and sew it begins
It began when Frank's teacher asked if anyone had a sewing machine and would be willing to help sew the teddy bears to prepare them for filling. I instinctively ducked my head, but even I couldn't fool myself. No one would bear me any ill will if I didn't volunteer my stitchery talents. Not a single mother would flinch. The only judgy mom in the room was me, but I have a sewing machine, I can use it (I think), and I know how it is needing help for these kinds of things, so five minutes later I was agreeing to take a few bears home.
I wasn't sure I still knew how to thread the darn thing, but as I dragged the thread from the spool across the top back, it was like my fingers started a dance; hook, draw inward, down, up, down again, counter clockwise into the loop, down-left, swift curve to the right, then through the eye and slide under the foot. I wiped a light film of dust from the top before bending down to unwind the power cord from the pedal. Plug in. Giddy anticipation filled me as I applied slight pressure to the pedal, but nothing. I tried the light switch and that didn't work either. "The outlet, it must be the outlet," I thought to myself. I moved the plug to the other wall and tried the pedal again. There it was. The hum. The soft hum of the motor engaging. She's still got it.
The heavy hunk of metal isn't just an old sewing machine. My mother's Husqvarna Viking and the table it sits on were held, heaved and hoisted before I was born and all through my childhood. It made baby clothes and bedding. It added ruffles to the leg bottoms of my brother's old Osh-Kosh overalls. It made dresses, more dresses and then even more dresses for Easters, recitals, costumes, and the day I was a flower girl in my grandmother's wedding. As I grew older, I started learning how to sew on it and made sundresses, bathrobes, pajamas and pillows. It's been years since I worked on it, though.
Me: I don't know why the top thread keeps coming out.
Her: Maybe you threaded it wrong.
Me: No, it's definitely threaded correctly.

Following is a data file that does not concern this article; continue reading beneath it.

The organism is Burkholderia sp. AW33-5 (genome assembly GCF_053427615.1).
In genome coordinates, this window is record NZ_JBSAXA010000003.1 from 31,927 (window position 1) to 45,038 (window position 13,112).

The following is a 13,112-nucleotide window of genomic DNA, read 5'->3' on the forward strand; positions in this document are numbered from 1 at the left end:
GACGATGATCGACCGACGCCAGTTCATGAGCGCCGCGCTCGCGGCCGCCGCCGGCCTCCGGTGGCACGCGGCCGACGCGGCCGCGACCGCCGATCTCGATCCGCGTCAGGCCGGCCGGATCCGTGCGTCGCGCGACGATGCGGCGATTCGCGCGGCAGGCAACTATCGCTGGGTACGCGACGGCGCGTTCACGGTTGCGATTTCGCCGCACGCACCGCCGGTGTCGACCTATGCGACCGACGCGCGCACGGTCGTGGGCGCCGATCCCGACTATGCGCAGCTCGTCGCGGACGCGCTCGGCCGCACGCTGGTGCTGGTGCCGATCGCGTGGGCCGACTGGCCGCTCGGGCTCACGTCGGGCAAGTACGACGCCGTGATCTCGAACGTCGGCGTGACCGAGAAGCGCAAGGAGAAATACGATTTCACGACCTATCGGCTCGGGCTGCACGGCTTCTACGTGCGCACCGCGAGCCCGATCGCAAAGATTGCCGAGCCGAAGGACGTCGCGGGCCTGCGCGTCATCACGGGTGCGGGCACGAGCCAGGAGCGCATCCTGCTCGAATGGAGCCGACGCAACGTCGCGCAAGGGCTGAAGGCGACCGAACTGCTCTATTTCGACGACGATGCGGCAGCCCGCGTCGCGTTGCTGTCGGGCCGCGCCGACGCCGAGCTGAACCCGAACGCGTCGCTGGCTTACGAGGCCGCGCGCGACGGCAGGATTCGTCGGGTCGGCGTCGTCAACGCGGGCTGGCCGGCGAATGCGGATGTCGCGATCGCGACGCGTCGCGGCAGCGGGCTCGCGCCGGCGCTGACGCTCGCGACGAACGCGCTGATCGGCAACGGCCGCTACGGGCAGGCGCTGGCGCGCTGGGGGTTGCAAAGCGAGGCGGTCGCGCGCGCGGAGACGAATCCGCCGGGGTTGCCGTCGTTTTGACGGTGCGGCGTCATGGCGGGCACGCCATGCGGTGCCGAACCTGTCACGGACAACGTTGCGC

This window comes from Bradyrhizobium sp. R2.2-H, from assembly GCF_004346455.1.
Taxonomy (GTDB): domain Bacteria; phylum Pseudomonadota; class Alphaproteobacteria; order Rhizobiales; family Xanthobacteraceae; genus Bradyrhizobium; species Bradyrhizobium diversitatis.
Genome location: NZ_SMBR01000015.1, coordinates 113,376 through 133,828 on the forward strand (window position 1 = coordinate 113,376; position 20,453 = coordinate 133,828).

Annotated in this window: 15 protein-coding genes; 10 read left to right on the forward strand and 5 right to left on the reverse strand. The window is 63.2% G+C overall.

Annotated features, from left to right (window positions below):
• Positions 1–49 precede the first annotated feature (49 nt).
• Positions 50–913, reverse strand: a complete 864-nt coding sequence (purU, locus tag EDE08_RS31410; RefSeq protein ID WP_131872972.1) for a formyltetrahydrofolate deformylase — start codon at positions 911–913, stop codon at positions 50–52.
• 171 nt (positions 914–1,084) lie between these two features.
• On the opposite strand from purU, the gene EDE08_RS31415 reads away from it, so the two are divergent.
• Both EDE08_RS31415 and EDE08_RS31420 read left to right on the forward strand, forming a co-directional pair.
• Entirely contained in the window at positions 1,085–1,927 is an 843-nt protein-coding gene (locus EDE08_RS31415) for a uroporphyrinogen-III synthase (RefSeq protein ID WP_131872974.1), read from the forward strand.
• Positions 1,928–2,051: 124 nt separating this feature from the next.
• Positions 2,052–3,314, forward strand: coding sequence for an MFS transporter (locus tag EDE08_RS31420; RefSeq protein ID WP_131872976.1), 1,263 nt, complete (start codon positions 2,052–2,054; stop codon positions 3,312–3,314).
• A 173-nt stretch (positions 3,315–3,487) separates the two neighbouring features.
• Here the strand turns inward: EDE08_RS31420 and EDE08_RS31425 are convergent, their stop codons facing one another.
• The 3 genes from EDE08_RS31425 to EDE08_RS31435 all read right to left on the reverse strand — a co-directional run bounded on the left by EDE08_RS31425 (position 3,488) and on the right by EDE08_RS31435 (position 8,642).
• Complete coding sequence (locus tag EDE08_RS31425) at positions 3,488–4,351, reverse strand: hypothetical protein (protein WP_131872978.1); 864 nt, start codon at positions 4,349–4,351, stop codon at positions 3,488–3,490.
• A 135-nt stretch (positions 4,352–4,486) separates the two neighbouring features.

Her: Well, I'm not there to see, so I don't know.
One Mother's Day long, long ago, my brothers and I bought Mom a brand new sewing machine (which my dad promptly paid for). I was promised the Husqvarna and it was with no little amount of reluctance she let me take it when I eventually got married and moved away. Even as pretty and shiney-white as the Singer is, it cannot handle the big jobs, like hemming jeans and making canvas barbeque covers. The Husqvarna, my Husqvarna, is still Mom's favorite. She still uses it when she visits, having created curtains for kitchens in both my houses. Now it's my turn.
As I sewed, all I could think of was how the pieces should be facing inward, so the bear gets turned right side out and the seams stay on the inside. Then the edges of the overalls would be inside, too. I smiled, knowing that the voice inside my head was my mother's, constantly thinking of how to make it better and not settling for messy work. It's just a kindergarten project, though, and I didn't want some to be different than others. I followed the teacher's instructions, but made a mental note to say something about the seams, a suggestion for next year.
There is great satisfaction in making something with your own two hands and learned a lot from my Mom. She still loves to sew. I have the Halloween costumes to prove it. However, my children are growing and require less hands-on care and, although I will never have her sewing prowess, I can start up where I left off. I will afix patches onto pants (because the iron-on ones don't stay on), make curtains for my living room (maybe with Mom's help) and sew felt teddy bears. I can turn the machine on, hear the whirring motor and listen to the past. I will remember Mom sewing in our dining room, pins between pursed lips and hands smoothing fabric across the table, as I sit down to make new memories.